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Profiling SSIS packages for component level change tracking


By:   |   Last Updated: 2009-12-03   |   Comments   |   Related Tips: More > Integration Services Configuration Options

Problem

It is very cumbersome to tell the difference between two versions of a SQL Server Integration Service (SSIS) packages using a standard tool like Team Foundation Server (TFS) , Visual Source Safe (VSS) or similar tools. When changes between two files are compared the changes are shown in Extended Markup Language (XML) file, where the development of packages is done using a graphical user interface. Also any trivial changes regarding formatting, position, and logic changes are highlighted when comparing two different versions of the same package. In this tip we will look at an add-in that helps you better identify changes between two versions of an SSIS package.

Solution

The BIDS Helper Add-in Reports can be used as a solution by profiling component level changes for each release or version of the package.

BIDS Helper is a Visual Studio .Net Add-In that extends the functionality of Business Intelligence Development Studio (BIDS) for each of the project types that BIDS supports i.e. SQL Server Integration Services (SSIS), SQL Server Analysis Services (SSAS), and SQL Server Reporting Services (SSRS).

There are three different features available in BIDS Helper which can be used for change tracking.

  • (I) Smart Diff
  • (II) Sortable Package Properties Report and
  • (III) Non-Default Properties Report

Below is the explanation of how each of the features can be helpful in version-control or change tracking.

(I) Smart Diff:

This feature is a more intelligent way to compare the changes between two versions of the package that are version controlled using VSS / TFS. Note that this feature won't work if the version control system is not VSS or TFS Client.

When Smart Diff is used, it shows specifics of the properties changed, and takes care of the formatting or user interface related changes that are not important or impacting from a functionality point of view. More details about the feature can be seen here, where the feature is described in greater detail.

Comparison Without BIDS Helper

Comparison With BIDS Helper Smart Diff feature

As you can see the BIDS Helper only highlights areas of concern instead of every single change that has occurred. This will help minimize the time it takes for you to review the changes.

(II) Sortable Package Properties Report and (III) Non-Default Properties Report:

Though the above feature is a great for identifying changes, but still it is not sufficient enough to track the changes. Identifying what changes were made to which components over time by looking at XML using the TFS compare feature or the Smart Diff feature isn't that simple for everyone.

The Sortable Package Properties Report is a package level report that creates a report output of a fixed set of package level properties and can be executed from the solution level. A sample report is available here.

The Non-Default Properties Report is the key to the problem described above. Whenever we make changes to the properties of a component, the property is said to have a non-default value and gets highlighted in bold in the properties pane/window. When this report is executed at the solution level, it offers a list of all properties with the package irrespective of the component that has a non-default value. Based on the selection criteria, it generates a report of all the non-default properties with the tasks / transforms listed under it. Also this report can be exported to Excel / PDF as it is rendered using Reporting Services. A sample report can be seen here.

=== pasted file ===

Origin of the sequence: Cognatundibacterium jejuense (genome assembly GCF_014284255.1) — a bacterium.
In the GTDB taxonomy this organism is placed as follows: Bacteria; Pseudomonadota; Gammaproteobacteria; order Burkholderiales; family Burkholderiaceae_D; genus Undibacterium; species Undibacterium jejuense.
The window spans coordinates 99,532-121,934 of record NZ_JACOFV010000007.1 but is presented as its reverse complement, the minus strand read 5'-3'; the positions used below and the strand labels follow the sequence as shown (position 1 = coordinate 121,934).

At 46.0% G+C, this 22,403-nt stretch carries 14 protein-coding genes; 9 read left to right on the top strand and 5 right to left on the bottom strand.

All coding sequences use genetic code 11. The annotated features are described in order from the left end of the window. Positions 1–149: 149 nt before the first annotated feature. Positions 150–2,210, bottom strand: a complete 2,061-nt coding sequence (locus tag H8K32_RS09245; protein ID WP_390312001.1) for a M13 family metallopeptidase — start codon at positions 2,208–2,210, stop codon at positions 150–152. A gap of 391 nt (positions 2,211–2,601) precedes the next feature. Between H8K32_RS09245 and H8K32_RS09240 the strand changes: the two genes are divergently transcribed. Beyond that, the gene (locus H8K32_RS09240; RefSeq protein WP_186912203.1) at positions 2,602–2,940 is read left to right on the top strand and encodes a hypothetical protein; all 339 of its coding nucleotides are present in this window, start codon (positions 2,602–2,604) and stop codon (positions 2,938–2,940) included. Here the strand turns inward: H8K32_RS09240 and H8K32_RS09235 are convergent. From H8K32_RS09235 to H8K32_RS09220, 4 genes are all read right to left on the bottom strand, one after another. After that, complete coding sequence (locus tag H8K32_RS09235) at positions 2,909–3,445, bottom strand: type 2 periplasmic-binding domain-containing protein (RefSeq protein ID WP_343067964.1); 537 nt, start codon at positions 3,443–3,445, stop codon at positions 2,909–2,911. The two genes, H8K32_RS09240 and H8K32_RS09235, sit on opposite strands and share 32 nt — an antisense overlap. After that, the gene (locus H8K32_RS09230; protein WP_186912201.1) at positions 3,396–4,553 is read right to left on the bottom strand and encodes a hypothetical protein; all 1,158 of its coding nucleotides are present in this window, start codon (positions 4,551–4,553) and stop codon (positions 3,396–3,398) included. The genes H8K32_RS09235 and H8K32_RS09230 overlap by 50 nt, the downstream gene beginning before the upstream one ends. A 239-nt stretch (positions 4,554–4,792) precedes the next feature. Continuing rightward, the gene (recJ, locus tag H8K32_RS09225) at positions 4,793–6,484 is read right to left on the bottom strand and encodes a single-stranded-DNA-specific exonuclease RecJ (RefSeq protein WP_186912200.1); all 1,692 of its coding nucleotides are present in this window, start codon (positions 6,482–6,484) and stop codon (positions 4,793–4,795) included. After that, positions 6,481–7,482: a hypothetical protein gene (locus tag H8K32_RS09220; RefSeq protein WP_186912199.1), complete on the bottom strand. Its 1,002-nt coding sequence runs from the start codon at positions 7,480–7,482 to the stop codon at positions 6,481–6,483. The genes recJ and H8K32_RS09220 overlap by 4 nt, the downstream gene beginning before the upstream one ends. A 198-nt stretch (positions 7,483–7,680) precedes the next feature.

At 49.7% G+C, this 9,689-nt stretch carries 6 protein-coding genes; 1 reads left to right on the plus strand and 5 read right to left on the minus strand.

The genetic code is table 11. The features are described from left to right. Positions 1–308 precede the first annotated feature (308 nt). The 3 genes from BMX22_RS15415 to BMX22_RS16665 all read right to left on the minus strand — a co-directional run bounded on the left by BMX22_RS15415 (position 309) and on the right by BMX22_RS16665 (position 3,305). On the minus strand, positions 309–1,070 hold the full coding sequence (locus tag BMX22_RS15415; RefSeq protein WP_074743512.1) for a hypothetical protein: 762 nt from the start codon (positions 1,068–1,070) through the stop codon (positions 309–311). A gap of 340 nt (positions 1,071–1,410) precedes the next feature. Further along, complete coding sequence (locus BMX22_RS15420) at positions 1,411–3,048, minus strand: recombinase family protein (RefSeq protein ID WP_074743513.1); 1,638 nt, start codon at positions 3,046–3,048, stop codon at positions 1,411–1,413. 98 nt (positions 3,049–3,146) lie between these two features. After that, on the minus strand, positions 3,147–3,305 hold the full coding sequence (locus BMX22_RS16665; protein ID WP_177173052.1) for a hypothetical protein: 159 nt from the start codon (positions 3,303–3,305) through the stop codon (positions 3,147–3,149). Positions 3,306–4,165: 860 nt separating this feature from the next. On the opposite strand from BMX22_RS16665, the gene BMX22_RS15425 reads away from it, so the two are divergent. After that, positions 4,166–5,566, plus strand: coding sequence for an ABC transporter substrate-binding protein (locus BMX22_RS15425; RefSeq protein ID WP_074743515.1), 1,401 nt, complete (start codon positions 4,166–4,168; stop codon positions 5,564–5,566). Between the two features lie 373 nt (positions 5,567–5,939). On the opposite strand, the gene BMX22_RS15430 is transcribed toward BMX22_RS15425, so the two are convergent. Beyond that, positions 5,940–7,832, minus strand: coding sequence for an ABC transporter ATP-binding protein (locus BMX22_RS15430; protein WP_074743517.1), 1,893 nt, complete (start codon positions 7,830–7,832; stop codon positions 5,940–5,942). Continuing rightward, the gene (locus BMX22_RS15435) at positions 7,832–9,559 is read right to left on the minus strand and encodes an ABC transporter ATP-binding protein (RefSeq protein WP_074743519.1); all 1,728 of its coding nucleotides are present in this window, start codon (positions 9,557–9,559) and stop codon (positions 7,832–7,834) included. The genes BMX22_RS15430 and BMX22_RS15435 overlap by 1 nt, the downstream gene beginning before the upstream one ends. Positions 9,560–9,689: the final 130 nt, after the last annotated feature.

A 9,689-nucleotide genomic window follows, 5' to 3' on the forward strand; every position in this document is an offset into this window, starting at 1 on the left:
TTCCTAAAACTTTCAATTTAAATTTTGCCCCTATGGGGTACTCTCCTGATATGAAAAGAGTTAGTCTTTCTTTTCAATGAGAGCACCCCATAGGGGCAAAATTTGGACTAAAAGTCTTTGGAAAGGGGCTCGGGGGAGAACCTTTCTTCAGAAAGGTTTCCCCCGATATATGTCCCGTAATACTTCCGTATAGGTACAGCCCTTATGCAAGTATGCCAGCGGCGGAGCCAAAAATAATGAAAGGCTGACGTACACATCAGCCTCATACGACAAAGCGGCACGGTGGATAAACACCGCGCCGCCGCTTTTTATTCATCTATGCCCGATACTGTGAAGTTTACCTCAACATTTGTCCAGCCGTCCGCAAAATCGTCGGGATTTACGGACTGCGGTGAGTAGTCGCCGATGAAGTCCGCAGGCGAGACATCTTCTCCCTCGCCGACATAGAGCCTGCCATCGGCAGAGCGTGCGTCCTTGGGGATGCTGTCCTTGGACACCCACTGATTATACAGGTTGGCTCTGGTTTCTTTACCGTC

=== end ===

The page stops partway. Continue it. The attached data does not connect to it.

More details about this reporting feature can be read here.

Non Default Properties Selection Pop-up to generate report

So the solution that can be used to track changes, is version-controlling this report in alignment to the version control of the package itself. Whenever a package is checked-in to the version-control system, a non-default properties report of the solution should be extracted and checked-in along with it. When one needs to identify the changes made to the components in the package, looking at two different versions of the report, one can easily see the changes, compared to the XML based comparison of the package files. If the changes that were made are still not clear you can look at the XML using the Smart Diff feature.

Next Steps
  • Download and install BIDS Helper
  • Create a Non-Default Properties Report for your solution, along with the Sortable Properties Report at the solution level.
  • Whenever an package is changed and checked in to the version control system, prior to that create a separate non-default properties report for the package and version-control these.
  • Whenever a build-release is made, create a non-default properties report at the solution level and version-control this report as well.
  • Take time to review what other features are available in BIDS Helper


Last Updated: 2009-12-03


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About the author
MSSQLTips author Siddharth Mehta Siddharth Mehta is an Associate Manager with Accenture in the Avanade Division focusing on Business Intelligence.

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